Summarize the project's program, features, and achievements: Greenheck AP’s building was built in two phases to serve as their East Coast manufacturing facility for Air Products. The overall building consisted of 131,398 sf on the main level with two mezzanines totaling 7,519 sf. The tallest panels measure 41’ from finish floor elevation. At the main entrance to the building we carved away a courtyard within the overall footprint that serves not only as the main entrance, but it also serves as the amenity space for all of the plant and office workers. These tilt panels have both punched window openings, as well as ribbed form liner which brings texture to these wall panels. This building demonstrates the latest tilt-up concrete technology and capabilities with a strong reveal design, integrated form liner accents, ACM wrapped canopies and louvered sunshades with vertical fins. Within the canopy soffits we introduced stained wood with integrated LED lighting, which helps further the campus nature of this building. Due to its overall length and width, the architectural language demonstrates relief through varying panel heights, panel overlaps, and reveal forms and the hierarchy of the paint pattern. As the third building of GreenHeck Corporations eastern campus, the building design evokes a sense of place through the panel design and branded corporate color scheme. This building completed construction within 10 months despite the construction shortages, COVID-19 pandemic, and complexity of design.
What obstacles were overcome related to the schedule, budget, program, specification, site, etc. on this project? This building was a complex machine designed for the interior manufacturing and distribution of air products. Due to it’s interior programming for a state of the art paint line system, and a SRS material handling system with precision tolerances (that was only introduced 4 months prior to completion). Additionally this project was delivered during an unseasonably wet winter, a worldwide pandemic, with an out-of-town client who had to contend with travel restrictions to reach the jobsite. Design wise, the building went through multiple re-permitting and budgeting exercises because of the multitude of construction shortages at the time (roofing materials, paint, etc…).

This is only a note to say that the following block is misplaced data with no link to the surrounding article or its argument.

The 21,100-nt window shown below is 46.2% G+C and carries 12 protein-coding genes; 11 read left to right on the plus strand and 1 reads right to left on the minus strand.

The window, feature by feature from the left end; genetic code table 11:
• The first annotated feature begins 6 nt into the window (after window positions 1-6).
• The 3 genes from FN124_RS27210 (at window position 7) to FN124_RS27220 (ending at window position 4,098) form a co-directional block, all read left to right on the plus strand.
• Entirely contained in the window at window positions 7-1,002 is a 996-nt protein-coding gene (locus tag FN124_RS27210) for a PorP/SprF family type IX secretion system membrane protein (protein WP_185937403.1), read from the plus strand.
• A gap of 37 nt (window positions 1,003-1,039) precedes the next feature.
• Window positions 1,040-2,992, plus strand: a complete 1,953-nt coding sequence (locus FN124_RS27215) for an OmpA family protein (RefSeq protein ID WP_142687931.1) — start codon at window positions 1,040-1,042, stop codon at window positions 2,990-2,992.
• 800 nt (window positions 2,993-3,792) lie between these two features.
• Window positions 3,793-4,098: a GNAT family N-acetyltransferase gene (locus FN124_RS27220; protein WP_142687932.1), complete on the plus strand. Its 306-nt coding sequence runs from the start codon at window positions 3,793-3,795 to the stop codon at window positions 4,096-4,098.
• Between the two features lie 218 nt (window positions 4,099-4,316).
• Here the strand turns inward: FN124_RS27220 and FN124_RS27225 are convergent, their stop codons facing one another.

Please communicate any engineering complexities or unique features of the panel design for this project. ? While this was a build to suit project, the idea was to provide maximum long term flexibility for the end user, in order to accommodate future unknown needs. This was accomplished through numerous future knock-outs in the tilt wall panels on all sides, From an engineering perspective the challenges for the project were coordinating the tilt panel design, which included cantilevers with the mixture of materials at the entrances of steel, light gauge, concrete, and architectural finishes. There were also additional design considerations for 2nd floor offices, interior equipment mezzanines, and overhead cranes. Due to the complexity of the main entry with the long spanning glazing/ spandrel panels, varying planes of tilt walls, and multiple materials, the architectural and engineering team worked together to achieve the desired sleek look successfully without losing the integrity of the initial design.
What is the potential for this project's impact on the community and/or environment? This building is the third facility within GreenHeck’s East coast campus in Shelby, North Carolina. It construction helps define the campus ‘place making’ in conjunction with the employee amenities. As part of GreenHeck’s initiative, each building needs to promote a warm and welcoming corporate culture. It was imperative to them that there be large windows on the first floor so that the manufacturing process would be visible from the exterior. This allows workers in various buildings to grab a glimpse of their fellow workers and to further promote a cohesive culture.
Shelby, NC 28150
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